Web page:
I have added Warsaw’s very brief details into Gods and Alcoves (they are the 20th band).
The Warsaw semi-official compilation LP is absolutely amazing and, if you are a fan of Joy Division (and if you’re reading this there is a good chance that you are), you need to get hold of a copy of this.
I also found this about Steve Brotherdale, the original warsaw drummer (via Erik Hogstrom’s blog from 2005):
I am getting dressed for work while listening to some 1977 punk songs by Manchester band The Panik, and it reminds me of one of modern rock’s greatest mis-calculations.
It was in July 1977 that drummer Steve Brotherdale left fledgling Manchester punk band Warsaw, jumping ship to join The Panik.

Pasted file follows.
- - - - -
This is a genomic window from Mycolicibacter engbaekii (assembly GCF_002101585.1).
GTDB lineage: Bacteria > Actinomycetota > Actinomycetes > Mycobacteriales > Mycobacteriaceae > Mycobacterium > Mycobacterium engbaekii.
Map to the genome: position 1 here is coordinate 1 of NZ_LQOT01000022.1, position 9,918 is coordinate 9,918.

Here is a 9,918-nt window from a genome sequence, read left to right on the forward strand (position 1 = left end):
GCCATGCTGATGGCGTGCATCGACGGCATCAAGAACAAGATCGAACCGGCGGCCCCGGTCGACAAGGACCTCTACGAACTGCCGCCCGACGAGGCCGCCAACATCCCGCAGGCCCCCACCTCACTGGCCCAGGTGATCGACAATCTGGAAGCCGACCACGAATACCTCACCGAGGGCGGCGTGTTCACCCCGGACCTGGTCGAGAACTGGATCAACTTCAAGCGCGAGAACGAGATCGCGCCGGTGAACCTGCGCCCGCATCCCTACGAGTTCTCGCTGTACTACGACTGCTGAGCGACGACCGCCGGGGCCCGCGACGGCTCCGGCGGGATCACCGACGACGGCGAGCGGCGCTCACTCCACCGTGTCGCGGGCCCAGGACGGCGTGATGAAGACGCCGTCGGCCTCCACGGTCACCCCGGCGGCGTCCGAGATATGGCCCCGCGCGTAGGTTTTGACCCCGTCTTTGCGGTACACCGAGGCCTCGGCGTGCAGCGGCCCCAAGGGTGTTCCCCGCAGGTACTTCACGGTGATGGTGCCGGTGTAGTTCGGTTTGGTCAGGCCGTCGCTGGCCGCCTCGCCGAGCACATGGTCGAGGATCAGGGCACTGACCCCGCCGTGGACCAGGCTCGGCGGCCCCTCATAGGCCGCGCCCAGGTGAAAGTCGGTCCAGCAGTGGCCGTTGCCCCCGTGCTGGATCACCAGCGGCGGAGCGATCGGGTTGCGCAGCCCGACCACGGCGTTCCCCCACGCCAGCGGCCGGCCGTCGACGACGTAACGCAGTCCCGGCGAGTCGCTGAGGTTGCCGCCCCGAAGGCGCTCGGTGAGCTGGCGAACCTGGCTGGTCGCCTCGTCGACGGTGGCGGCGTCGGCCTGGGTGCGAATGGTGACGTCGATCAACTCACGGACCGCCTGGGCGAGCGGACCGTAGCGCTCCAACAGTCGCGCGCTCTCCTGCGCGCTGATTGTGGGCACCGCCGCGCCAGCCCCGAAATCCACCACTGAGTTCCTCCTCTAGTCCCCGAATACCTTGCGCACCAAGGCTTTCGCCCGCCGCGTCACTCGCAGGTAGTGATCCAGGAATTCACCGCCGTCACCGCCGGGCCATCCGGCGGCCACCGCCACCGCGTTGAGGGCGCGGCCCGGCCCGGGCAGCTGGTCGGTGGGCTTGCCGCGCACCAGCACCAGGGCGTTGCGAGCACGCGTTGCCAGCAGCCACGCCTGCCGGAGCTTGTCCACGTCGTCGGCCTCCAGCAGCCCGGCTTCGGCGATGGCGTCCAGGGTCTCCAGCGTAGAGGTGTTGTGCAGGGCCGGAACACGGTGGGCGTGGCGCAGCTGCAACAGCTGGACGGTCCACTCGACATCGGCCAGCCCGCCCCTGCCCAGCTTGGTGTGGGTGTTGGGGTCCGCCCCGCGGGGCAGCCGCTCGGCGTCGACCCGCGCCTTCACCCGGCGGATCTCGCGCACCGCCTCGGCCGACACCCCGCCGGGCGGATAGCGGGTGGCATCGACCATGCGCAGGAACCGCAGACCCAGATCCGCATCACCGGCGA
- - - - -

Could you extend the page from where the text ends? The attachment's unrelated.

In his Joy Division history, “An Ideal for Living,” Mark Johnson relates how Brotherdale thought The Panik had much more potential than Warsaw.
“At a party in Macclesfield on 5 Aug. 1977,” Johnson writes, “Steve played a tape of The Panik’s single to (Warsaw singer) Ian Curtis, who tried to sing along with it. But Ian’s vocals were completely wrong for the fast, hard style of The Panik, and he stayed with Warsaw.”
As they say, “the rest was history,” as Warsaw evolved into Joy Division and then into New Order. The Panik merit just a single entry in George Gimarc’s “Punk Diary,” suggesting their time in the spotlight was all too brief. New Order, of course, eventually released the best-selling 12-inch single in British history and have released their eighth studio album since 1981, “Waiting for the Sirens’ Call,” earlier this year.